Circling the foot--how many and where?

Re: Circling the foot--how many and where?

Postby Bob Ashmore » Tue Jan 24, 2012 3:21 pm

Audi,
As always, an extremely cogent description and explanation.
However, I was shocked by one part of your reply:
"One situation where we seem to de-emphasize smooth, even movement of the legs is after kicks. I think we are simply supposed to withdraw the kicking leg without linking that movement to the next step. I do not recall a specific justification for this, but I think it is to avoid getting in the habit of leaving a kicking leg out for the opponent to grab and also to make a habit of protecting the groin."
I have been teaching my students how to make this smooth, even, flowing and connected for the last several weeks, since one of them said very much the same thing about feeling that movement as disconnected.
I know, I'm a broken record, but...
The smoothness and evenness (I guess those are words, spell check didn't go nuts on me :lol: ) of this movement comes from an integration between the two kuas and the waist.
The withdrawal is accomplished by continuing to rotate the hips (legs, kuas) through their cycle as you kick out from the waist, and continuing through that cycle as you withdraw the kick from the waist.
The rotations are much smaller, "internal" rotations, but as long as you continue them in conjunction with the energy being issued and withdrawn from the waist that's all they need to be.
This continues the energy, continues the flow and connects this movement with the next.

Bob
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Re: Circling the foot--how many and where?

Postby Audi » Mon May 28, 2012 2:44 pm

Hi Bob,

I realize that I never replied to your post.

However, I was shocked by one part of your reply:
"One situation where we seem to de-emphasize smooth, even movement of the legs is after kicks. I think we are simply supposed to withdraw the kicking leg without linking that movement to the next step. I do not recall a specific justification for this, but I think it is to avoid getting in the habit of leaving a kicking leg out for the opponent to grab and also to make a habit of protecting the groin."
I have been teaching my students how to make this smooth, even, flowing and connected for the last several weeks, since one of them said very much the same thing about feeling that movement as disconnected.

I think I did not express myself well, and your statement is more correct.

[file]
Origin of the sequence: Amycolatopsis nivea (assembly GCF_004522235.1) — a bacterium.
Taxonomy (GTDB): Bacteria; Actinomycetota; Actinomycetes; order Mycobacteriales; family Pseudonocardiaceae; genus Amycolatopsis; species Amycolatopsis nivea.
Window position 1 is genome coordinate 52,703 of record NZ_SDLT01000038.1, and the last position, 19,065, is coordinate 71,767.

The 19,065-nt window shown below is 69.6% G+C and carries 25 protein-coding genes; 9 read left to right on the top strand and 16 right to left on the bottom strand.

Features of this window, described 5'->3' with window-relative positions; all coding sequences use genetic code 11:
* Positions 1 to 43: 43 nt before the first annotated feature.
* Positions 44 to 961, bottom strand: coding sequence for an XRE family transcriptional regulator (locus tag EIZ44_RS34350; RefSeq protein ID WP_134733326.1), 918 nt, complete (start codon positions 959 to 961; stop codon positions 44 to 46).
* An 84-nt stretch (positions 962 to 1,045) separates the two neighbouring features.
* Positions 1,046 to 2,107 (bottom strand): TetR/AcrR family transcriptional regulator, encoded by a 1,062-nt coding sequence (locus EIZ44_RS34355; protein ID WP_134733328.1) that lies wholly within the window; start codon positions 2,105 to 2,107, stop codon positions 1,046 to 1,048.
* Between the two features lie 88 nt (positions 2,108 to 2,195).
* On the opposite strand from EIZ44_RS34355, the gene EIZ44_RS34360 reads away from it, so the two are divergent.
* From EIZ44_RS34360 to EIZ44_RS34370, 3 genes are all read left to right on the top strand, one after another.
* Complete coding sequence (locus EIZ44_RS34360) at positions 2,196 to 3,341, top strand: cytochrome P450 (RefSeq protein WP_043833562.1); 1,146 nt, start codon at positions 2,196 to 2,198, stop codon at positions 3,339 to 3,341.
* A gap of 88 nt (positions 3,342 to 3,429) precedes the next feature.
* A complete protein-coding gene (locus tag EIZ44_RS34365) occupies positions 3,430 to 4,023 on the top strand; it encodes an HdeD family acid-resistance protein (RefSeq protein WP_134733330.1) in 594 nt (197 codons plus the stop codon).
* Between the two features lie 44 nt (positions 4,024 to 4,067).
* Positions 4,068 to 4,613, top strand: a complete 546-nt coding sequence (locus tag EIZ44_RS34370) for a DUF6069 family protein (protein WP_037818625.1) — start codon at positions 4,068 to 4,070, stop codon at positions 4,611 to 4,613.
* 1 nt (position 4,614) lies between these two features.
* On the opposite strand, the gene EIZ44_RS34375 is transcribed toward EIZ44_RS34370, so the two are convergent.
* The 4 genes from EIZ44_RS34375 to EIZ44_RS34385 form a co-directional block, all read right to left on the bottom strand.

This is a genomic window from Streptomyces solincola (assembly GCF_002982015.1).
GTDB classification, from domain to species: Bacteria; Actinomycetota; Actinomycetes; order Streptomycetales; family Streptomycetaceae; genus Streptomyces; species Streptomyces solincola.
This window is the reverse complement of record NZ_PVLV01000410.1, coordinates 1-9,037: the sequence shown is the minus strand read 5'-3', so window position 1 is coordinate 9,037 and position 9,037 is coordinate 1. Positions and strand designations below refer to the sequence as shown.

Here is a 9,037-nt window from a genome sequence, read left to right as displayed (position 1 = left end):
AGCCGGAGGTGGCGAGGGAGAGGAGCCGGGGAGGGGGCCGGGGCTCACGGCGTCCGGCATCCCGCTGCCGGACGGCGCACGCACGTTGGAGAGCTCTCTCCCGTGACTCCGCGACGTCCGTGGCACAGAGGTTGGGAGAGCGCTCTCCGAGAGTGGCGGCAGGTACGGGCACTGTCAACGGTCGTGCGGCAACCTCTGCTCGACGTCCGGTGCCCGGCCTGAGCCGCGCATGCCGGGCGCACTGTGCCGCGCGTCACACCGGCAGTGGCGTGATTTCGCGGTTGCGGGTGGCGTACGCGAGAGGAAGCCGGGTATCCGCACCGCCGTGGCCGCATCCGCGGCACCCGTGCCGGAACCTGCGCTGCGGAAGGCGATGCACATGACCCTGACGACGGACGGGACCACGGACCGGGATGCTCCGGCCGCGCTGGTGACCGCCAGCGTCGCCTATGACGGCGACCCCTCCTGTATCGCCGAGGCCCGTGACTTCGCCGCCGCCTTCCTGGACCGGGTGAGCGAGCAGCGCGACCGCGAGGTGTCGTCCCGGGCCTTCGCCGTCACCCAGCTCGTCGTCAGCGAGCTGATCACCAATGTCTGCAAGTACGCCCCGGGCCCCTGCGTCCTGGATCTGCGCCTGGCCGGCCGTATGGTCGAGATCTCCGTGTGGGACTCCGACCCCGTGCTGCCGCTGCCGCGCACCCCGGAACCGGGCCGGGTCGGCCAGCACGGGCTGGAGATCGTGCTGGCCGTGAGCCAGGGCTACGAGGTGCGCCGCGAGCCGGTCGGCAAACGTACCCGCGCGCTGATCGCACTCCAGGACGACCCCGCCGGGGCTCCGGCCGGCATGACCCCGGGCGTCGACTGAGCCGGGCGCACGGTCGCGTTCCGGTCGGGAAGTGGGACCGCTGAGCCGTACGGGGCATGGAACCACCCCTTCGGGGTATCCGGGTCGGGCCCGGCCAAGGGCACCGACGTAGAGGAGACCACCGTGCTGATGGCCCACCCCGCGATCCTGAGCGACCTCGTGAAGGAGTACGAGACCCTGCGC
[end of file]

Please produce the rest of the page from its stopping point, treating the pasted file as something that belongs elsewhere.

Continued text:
What I was trying to acknowledge is that our kicks in the form are one of the places where our form technique differs from how the energy would be used in real usage. During Fajin, you would kick with the energy you bring up from the ground, but in the form we really don't do it this way. We form the one-leg stance and only then kick out. We then return to the same stance. Elsewhere in the form, I do not think we ever come out the same way we go in like this. When I practice Fajin, I have a different feeling. Although there, continuity seems not to be so much of an issue.

Returning back to the same one-legged stance with no movement in the arms gives me a feeling of discontinuity in my intent, even though I can feel continuity in the movement. It is almost as if I climb a tree, go out on a limb, do something, return to the tree trunk, and then climb back down to do whatever is next. It is hard to feel a useful circle, even if I can keep the movement smooth. In reality, when I do form, my mind tends to be on other principles when I do the kicks, and so I am not too bothered. In fact, the challenge of being smooth and even, even when I cannot circulate the Qi in that way helps me to practice the maxim: "The energy may stop, but the intent does not stop."

Maybe this clarifies my feeling.

Take care,
Audi
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Re: Circling the foot--how many and where?

Postby Bob Ashmore » Tue May 29, 2012 6:51 pm

Audi,

I used to think the same thing.
Then I learned more correctly about hip rotations and now maintaining the flow through the kicks makes just as much sense as maintaning the flow through the rest of the form.
The flow of movement never changes, it goes on: "Continuously and without interruption"
To understand this is to understand not only that the hips rotate, but the correct direction for the rotation and that they rotate in yin/yang balance while working in harmony with the waist.
Complicated?
You bet!
But worth it's weight in gold once you discover it.
I'm sure I'm not telling you anything you don't already know. But it may be that you've not put the hip rotation together through the kicks.
I didn't, not for a long time.
Now it's second nature.


Bob
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